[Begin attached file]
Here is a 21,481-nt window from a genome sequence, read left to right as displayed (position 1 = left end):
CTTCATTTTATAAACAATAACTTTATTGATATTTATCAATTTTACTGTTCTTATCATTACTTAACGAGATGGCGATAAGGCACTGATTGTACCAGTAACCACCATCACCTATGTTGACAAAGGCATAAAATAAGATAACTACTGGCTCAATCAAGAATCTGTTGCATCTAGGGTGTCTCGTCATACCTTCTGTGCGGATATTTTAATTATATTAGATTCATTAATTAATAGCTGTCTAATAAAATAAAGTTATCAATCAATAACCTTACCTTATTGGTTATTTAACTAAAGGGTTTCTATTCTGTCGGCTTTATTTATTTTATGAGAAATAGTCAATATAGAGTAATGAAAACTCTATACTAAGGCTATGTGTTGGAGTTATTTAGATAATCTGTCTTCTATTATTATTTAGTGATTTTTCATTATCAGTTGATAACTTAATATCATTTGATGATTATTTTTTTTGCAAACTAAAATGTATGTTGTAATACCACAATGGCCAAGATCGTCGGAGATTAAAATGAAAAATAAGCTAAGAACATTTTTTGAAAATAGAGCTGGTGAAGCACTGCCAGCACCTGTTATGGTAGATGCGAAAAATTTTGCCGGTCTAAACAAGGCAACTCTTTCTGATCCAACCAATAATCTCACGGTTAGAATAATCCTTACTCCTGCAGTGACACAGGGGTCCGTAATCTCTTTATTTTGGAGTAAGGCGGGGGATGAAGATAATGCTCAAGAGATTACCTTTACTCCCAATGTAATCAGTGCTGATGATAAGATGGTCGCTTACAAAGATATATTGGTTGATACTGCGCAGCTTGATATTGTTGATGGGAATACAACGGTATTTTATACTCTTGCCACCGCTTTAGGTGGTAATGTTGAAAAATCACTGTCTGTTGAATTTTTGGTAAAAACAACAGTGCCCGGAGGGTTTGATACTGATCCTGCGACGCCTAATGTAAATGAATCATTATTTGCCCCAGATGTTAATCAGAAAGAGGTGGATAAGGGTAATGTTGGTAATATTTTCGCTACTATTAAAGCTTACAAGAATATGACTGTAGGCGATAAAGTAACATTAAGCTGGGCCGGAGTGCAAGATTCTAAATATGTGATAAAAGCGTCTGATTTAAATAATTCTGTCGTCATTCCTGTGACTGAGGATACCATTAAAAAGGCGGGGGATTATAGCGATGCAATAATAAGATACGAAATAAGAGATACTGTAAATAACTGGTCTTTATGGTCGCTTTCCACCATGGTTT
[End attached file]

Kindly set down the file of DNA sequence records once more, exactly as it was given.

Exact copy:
Here is a 21,481-nt window from a genome sequence, read left to right as displayed (position 1 = left end):
CTTCATTTTATAAACAATAACTTTATTGATATTTATCAATTTTACTGTTCTTATCATTACTTAACGAGATGGCGATAAGGCACTGATTGTACCAGTAACCACCATCACCTATGTTGACAAAGGCATAAAATAAGATAACTACTGGCTCAATCAAGAATCTGTTGCATCTAGGGTGTCTCGTCATACCTTCTGTGCGGATATTTTAATTATATTAGATTCATTAATTAATAGCTGTCTAATAAAATAAAGTTATCAATCAATAACCTTACCTTATTGGTTATTTAACTAAAGGGTTTCTATTCTGTCGGCTTTATTTATTTTATGAGAAATAGTCAATATAGAGTAATGAAAACTCTATACTAAGGCTATGTGTTGGAGTTATTTAGATAATCTGTCTTCTATTATTATTTAGTGATTTTTCATTATCAGTTGATAACTTAATATCATTTGATGATTATTTTTTTTGCAAACTAAAATGTATGTTGTAATACCACAATGGCCAAGATCGTCGGAGATTAAAATGAAAAATAAGCTAAGAACATTTTTTGAAAATAGAGCTGGTGAAGCACTGCCAGCACCTGTTATGGTAGATGCGAAAAATTTTGCCGGTCTAAACAAGGCAACTCTTTCTGATCCAACCAATAATCTCACGGTTAGAATAATCCTTACTCCTGCAGTGACACAGGGGTCCGTAATCTCTTTATTTTGGAGTAAGGCGGGGGATGAAGATAATGCTCAAGAGATTACCTTTACTCCCAATGTAATCAGTGCTGATGATAAGATGGTCGCTTACAAAGATATATTGGTTGATACTGCGCAGCTTGATATTGTTGATGGGAATACAACGGTATTTTATACTCTTGCCACCGCTTTAGGTGGTAATGTTGAAAAATCACTGTCTGTTGAATTTTTGGTAAAAACAACAGTGCCCGGAGGGTTTGATACTGATCCTGCGACGCCTAATGTAAATGAATCATTATTTGCCCCAGATGTTAATCAGAAAGAGGTGGATAAGGGTAATGTTGGTAATATTTTCGCTACTATTAAAGCTTACAAGAATATGACTGTAGGCGATAAAGTAACATTAAGCTGGGCCGGAGTGCAAGATTCTAAATATGTGATAAAAGCGTCTGATTTAAATAATTCTGTCGTCATTCCTGTGACTGAGGATACCATTAAAAAGGCGGGGGATTATAGCGATGCAATAATAAGATACGAAATAAGAGATACTGTAAATAACTGGTCTTTATGGTCGCTTTCCACCATGGTTT